The Mission Story
Pueblos, or towns, were first used by the Spanish as a name for those Native American communities that they encountered that were housed in apartment-like structures made of mud or stone. This is proven by the name “Pueblo Indians” given by the Spanish to the natives of much of New Mexico who lived in what at the time was considered advanced housing structures.
Later the term “pueblo” replaced the earlier Spanish term in the Americas “villas” which was used for its communities of Spanish settlers.
Villas were established by the Spanish in all of their American territories and have grown to become today’s modern cities. For example, in Sinaloa, Mexico where many Alta California settlers descended from, the modern day city of Culiacán was originally named the Villa of San Miguel de Culiacán. In Alta California, a villa was set up at Branciforte (Santa Cruz) and later pueblos established at San Jose, San Francisco and Los Angeles.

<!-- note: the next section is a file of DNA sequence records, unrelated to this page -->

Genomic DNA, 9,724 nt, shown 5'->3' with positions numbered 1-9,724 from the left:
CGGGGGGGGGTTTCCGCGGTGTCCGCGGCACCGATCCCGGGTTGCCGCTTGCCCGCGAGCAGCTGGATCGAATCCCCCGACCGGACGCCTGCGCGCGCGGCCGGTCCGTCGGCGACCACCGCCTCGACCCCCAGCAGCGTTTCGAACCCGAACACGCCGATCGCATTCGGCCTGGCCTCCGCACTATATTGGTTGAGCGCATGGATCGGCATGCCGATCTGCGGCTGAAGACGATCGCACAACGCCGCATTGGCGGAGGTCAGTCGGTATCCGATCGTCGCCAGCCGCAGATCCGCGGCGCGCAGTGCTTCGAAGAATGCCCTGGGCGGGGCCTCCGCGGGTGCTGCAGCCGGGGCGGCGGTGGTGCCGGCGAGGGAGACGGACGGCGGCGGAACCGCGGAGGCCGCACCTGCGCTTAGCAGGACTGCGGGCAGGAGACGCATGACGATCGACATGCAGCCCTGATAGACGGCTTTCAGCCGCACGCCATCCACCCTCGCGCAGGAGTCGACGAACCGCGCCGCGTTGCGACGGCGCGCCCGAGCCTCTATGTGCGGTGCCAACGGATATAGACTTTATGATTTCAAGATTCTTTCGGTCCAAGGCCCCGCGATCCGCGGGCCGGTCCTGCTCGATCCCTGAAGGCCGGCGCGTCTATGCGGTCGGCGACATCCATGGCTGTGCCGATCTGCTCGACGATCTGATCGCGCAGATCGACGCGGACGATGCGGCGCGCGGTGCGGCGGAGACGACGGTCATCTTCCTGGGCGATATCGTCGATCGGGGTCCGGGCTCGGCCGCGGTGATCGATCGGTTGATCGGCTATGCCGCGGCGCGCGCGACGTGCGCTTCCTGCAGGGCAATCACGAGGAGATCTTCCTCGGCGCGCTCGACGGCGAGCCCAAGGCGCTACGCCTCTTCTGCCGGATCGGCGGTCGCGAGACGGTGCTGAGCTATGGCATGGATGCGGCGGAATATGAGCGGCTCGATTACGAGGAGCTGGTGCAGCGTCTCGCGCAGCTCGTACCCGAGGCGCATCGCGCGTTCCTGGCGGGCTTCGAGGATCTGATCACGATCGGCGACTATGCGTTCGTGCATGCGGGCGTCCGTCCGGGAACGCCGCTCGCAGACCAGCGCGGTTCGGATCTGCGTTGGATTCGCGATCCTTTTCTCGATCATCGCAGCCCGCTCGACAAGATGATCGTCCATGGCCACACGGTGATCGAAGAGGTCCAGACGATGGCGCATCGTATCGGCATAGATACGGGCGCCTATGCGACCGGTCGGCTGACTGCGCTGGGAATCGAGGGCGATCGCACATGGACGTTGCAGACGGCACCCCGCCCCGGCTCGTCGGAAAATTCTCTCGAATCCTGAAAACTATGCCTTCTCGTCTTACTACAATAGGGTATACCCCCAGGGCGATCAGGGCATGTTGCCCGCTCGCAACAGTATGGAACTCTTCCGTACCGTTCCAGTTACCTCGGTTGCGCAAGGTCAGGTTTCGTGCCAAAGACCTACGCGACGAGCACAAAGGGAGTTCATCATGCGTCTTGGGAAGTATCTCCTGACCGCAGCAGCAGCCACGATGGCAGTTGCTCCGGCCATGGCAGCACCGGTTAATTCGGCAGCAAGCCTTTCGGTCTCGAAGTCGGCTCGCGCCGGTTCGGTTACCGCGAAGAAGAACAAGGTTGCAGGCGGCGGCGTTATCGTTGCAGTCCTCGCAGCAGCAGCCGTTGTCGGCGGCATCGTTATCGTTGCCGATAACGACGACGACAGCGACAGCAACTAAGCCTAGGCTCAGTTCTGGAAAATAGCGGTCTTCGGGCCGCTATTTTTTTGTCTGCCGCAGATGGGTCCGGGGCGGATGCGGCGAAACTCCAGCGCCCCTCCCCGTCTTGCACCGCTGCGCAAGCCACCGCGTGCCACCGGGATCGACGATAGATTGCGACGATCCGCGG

Villas and pueblos became one in the same – safe heavens for Spanish and Mexican settlers moving into new territories claimed by the Spanish crown. While the missions served the native populations, the villas and pueblos of Spanish America were the towns of the settlers.
With time, these villas and pueblos grew, sometimes experiencing name modifications, and today stand as the seeds of some of the largest cities in what was once Spanish America.